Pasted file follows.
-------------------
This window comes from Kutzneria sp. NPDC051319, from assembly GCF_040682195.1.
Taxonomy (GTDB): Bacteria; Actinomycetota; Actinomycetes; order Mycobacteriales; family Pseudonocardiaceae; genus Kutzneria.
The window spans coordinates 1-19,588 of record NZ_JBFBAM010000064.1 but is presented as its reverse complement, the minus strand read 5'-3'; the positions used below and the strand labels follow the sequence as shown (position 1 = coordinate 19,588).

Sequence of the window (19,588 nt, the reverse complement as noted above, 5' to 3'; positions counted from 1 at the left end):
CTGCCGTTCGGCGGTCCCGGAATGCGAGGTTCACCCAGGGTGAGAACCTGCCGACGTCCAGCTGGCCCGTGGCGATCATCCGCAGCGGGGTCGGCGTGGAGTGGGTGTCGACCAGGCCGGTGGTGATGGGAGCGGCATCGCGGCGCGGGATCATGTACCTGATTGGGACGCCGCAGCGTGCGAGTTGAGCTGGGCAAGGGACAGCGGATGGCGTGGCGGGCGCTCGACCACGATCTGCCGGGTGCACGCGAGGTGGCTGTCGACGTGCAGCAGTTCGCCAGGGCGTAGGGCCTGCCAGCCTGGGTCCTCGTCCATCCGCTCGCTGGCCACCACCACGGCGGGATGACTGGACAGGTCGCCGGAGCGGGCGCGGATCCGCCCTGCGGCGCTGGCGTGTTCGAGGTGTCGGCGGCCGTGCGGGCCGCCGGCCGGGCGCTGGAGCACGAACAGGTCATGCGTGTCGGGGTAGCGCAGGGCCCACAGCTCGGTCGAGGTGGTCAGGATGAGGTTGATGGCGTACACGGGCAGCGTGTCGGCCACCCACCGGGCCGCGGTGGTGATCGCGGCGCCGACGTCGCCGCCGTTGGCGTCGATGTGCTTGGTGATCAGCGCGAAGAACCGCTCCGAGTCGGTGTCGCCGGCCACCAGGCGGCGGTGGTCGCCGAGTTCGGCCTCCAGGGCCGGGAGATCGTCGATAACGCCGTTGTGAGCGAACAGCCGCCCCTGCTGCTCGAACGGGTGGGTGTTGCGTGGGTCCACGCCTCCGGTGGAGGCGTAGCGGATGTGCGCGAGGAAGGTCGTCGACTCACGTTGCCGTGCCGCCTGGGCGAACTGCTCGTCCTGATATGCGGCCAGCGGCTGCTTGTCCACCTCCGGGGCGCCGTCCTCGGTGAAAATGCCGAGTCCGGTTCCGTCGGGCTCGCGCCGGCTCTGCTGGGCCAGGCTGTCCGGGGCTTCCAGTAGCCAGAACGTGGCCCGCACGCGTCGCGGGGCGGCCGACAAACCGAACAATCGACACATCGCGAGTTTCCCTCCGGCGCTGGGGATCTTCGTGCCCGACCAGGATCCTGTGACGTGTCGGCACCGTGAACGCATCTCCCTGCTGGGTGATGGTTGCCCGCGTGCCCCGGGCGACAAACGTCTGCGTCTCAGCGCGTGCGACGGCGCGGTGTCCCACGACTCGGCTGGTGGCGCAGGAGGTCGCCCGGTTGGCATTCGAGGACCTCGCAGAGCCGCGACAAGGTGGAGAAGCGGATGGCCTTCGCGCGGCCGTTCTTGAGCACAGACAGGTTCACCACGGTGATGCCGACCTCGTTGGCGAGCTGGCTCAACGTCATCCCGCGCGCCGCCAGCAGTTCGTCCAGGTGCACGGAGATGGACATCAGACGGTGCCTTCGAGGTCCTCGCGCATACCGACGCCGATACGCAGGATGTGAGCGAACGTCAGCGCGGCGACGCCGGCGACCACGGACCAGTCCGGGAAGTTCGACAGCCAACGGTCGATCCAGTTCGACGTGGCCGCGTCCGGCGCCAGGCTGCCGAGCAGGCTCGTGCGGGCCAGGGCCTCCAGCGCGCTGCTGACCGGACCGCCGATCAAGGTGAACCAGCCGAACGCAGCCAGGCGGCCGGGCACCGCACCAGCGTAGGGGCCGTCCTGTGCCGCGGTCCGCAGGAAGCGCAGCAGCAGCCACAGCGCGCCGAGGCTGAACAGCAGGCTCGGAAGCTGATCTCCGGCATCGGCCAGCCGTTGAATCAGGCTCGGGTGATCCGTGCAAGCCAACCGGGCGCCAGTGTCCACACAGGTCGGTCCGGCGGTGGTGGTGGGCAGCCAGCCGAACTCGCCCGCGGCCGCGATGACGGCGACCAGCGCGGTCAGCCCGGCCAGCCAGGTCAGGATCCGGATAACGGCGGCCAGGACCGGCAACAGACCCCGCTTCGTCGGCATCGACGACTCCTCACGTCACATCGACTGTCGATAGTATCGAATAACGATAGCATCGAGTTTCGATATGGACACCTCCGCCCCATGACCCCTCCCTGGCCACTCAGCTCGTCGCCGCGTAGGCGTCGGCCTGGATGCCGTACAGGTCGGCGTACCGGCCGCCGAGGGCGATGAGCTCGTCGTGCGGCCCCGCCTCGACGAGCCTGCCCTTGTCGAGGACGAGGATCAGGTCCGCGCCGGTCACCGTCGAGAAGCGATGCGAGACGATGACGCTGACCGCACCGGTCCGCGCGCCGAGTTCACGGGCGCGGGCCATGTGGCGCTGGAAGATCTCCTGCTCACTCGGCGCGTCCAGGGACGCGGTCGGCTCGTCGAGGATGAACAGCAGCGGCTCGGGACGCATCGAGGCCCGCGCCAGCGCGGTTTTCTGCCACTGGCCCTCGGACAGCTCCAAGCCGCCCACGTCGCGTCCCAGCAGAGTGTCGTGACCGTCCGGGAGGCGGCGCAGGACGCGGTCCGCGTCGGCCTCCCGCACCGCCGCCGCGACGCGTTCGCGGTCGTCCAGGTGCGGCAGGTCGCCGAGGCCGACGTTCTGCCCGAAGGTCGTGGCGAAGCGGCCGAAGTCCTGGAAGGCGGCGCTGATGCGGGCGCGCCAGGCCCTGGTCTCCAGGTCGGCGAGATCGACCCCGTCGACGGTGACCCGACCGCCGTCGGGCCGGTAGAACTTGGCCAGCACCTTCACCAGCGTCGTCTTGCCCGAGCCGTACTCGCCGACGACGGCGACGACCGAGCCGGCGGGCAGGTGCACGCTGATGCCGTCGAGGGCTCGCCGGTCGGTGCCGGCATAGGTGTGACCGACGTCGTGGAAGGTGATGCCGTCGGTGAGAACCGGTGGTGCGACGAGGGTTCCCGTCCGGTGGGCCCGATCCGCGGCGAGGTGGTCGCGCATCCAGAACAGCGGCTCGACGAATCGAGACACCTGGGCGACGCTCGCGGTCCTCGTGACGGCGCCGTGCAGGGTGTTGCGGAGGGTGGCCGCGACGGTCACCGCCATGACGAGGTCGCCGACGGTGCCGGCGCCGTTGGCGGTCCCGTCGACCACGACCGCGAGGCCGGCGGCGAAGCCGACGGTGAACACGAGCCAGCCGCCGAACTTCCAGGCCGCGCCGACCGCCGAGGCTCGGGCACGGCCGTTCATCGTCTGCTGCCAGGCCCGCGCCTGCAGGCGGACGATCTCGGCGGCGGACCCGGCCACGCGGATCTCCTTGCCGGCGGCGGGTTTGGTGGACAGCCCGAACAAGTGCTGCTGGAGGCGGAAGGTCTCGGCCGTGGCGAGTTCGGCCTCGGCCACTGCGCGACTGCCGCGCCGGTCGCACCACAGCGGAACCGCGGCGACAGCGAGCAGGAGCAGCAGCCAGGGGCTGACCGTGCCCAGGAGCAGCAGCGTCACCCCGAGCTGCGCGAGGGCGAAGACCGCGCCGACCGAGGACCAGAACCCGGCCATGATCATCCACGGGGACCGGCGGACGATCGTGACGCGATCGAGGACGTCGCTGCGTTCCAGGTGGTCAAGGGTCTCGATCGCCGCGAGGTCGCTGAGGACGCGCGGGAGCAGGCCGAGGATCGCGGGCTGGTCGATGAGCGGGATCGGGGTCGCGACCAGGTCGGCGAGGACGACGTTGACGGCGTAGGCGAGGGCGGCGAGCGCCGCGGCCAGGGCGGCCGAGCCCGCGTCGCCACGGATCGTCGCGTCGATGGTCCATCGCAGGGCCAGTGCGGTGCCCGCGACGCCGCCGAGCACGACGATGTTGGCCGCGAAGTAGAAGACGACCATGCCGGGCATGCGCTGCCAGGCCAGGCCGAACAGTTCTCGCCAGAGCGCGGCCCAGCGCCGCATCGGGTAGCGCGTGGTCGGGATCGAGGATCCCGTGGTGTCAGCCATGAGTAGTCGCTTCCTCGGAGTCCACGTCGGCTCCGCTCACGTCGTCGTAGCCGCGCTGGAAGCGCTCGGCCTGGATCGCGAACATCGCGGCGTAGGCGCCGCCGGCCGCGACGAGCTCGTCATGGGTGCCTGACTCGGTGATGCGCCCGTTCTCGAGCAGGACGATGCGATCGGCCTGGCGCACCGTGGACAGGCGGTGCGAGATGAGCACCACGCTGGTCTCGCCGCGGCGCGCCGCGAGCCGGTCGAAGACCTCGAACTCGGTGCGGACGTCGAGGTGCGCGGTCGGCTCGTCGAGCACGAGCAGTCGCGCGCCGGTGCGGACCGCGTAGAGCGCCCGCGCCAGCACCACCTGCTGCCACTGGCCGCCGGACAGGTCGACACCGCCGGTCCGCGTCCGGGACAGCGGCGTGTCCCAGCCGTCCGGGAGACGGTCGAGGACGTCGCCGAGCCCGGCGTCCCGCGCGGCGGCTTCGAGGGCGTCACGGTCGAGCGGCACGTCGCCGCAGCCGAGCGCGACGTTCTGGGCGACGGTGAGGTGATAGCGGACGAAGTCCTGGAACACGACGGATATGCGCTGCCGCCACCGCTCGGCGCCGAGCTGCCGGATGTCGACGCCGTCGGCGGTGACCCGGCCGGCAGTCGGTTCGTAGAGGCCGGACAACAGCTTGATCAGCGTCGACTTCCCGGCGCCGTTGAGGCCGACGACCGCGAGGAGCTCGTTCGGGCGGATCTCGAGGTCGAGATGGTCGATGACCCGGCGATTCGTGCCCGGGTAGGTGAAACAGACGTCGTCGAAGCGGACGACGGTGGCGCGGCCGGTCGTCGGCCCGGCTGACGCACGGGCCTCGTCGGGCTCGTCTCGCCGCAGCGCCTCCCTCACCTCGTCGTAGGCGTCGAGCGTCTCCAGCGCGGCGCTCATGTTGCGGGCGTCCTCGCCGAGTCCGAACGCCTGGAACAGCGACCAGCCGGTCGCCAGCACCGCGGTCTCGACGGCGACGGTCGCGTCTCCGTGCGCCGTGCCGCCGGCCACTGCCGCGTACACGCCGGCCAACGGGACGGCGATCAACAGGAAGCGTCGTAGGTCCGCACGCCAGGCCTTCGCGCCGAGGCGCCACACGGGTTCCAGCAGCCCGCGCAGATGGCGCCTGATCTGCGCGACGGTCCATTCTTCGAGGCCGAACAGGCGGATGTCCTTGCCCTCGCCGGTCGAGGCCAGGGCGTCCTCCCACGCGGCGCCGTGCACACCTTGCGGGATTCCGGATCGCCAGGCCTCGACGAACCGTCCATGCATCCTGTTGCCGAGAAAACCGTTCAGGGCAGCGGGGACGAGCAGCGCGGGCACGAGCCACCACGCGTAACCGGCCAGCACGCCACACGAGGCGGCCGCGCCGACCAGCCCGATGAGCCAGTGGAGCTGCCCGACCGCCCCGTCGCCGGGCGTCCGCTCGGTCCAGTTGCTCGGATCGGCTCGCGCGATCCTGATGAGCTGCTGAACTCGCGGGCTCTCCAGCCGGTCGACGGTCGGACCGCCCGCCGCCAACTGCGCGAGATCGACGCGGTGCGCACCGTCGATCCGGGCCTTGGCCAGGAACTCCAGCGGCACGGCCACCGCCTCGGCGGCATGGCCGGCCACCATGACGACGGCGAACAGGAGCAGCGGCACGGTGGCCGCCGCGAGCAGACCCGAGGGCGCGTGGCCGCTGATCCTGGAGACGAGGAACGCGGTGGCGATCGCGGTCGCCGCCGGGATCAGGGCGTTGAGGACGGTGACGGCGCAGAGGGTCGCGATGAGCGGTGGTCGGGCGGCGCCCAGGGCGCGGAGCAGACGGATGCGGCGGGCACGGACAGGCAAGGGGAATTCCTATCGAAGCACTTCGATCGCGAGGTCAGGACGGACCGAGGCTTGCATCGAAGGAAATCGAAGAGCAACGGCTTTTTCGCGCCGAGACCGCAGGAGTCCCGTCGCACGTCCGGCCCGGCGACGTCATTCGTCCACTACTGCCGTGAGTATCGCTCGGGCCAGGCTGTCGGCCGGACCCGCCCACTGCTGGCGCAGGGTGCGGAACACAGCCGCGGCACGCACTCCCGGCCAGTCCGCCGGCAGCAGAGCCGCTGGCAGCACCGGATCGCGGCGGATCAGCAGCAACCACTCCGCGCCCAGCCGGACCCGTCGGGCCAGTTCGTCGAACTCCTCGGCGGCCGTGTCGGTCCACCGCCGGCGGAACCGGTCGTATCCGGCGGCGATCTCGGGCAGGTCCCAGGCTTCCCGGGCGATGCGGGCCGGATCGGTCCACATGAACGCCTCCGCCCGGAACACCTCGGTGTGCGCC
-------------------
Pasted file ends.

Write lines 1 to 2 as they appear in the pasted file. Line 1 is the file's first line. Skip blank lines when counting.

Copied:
This window comes from Kutzneria sp. NPDC051319, from assembly GCF_040682195.1.
Taxonomy (GTDB): Bacteria; Actinomycetota; Actinomycetes; order Mycobacteriales; family Pseudonocardiaceae; genus Kutzneria.